"We Love Life" is a psychodrama and creative arts program aimed at youth to prevent unnecessary risk taking behavior that results in explosive remnants of war (ERW)-related accidents. As a part of a comprehensive mine risk education plan, the program was developed and implemented by Jordan's National Committee for Demining & Rehabilitation (NCDR) and partner organizations, including Life Line for Consultancy & Rehabilitation (LLCR), a Jordanian non-governmental organization and the Center for International Stabilization and Recovery (CISR) at James Madison University. The program promotes safe behaviors in potentially dangerous situations and advocates positive attitudes towards persons with disabilities.
Written by well-known playwright and director Ghannam Ghannam, the psychodrama is performed by a Jordanian cast and crew, which include landmine and UXO accidents survivors who interact with the audience throughout the performance. To support positive behaviors, audience members engage in song and dance, and staff members interact with the audience and offer personal stories at the end of the performance. Participating children create art work that is distinctive and reflective of their community's character. Jordanian artist Abdel Aziz Abu Ghazaleh works with local school children to create community art projects with specific ERW safety messages that follow the theme "Be Safe." From the beginning, the message of the play was developed in compliance with international and Jordanian Mine Risk Education standards and used accurate, up-to-date information on accidents and victims in Jordan.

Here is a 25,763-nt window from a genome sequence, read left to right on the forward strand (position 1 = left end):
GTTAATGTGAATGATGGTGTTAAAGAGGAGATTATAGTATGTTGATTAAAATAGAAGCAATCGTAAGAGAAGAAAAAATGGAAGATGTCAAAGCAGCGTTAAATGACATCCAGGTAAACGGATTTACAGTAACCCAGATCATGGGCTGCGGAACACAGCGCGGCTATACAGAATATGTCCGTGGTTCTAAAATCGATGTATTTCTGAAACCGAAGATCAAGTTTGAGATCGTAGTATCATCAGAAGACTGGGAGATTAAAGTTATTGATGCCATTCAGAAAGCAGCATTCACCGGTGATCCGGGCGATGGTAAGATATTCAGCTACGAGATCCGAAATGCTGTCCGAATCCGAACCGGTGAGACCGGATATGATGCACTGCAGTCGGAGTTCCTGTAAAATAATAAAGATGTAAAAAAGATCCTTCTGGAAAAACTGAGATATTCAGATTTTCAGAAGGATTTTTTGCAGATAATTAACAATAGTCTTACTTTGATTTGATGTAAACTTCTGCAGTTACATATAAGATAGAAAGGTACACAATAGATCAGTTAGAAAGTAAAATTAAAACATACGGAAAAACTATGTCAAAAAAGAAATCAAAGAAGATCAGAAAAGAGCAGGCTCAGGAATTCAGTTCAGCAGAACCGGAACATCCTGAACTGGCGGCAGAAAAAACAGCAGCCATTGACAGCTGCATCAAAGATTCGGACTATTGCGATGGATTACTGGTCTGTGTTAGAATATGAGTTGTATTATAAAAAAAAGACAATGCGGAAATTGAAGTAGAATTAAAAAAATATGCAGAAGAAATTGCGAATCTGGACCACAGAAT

The JMU project team—comprised of two psychologists, a statistician fluent in Arabic and the CISR project manager–reviewed the script to ensure it incorporated best practices in the field of child psychology as well as in mine risk education. The JMU team and LLCR staff also reviewed the script to ensure the play and the arts activities reflect the content of the Jordanian government's National Committee for Demining and Rehabilitation curriculum as well as national and local data on landmine and UXO risk. The project’s success is determined by the play’s contribution toward improving MRE and changing attitudes. Moreover, success relies on school children’s ability to internalize the information and behave appropriately in light of this knowledge. The performances, artwork and MRE materials that will be used throughout Jordan in the years to come have been compiled into a DVD.
The project is funded through grants from the Office of Weapons Removal and Abatement in the US Department of State's Bureau of Political-Military Affairs. Project sponsors and partners: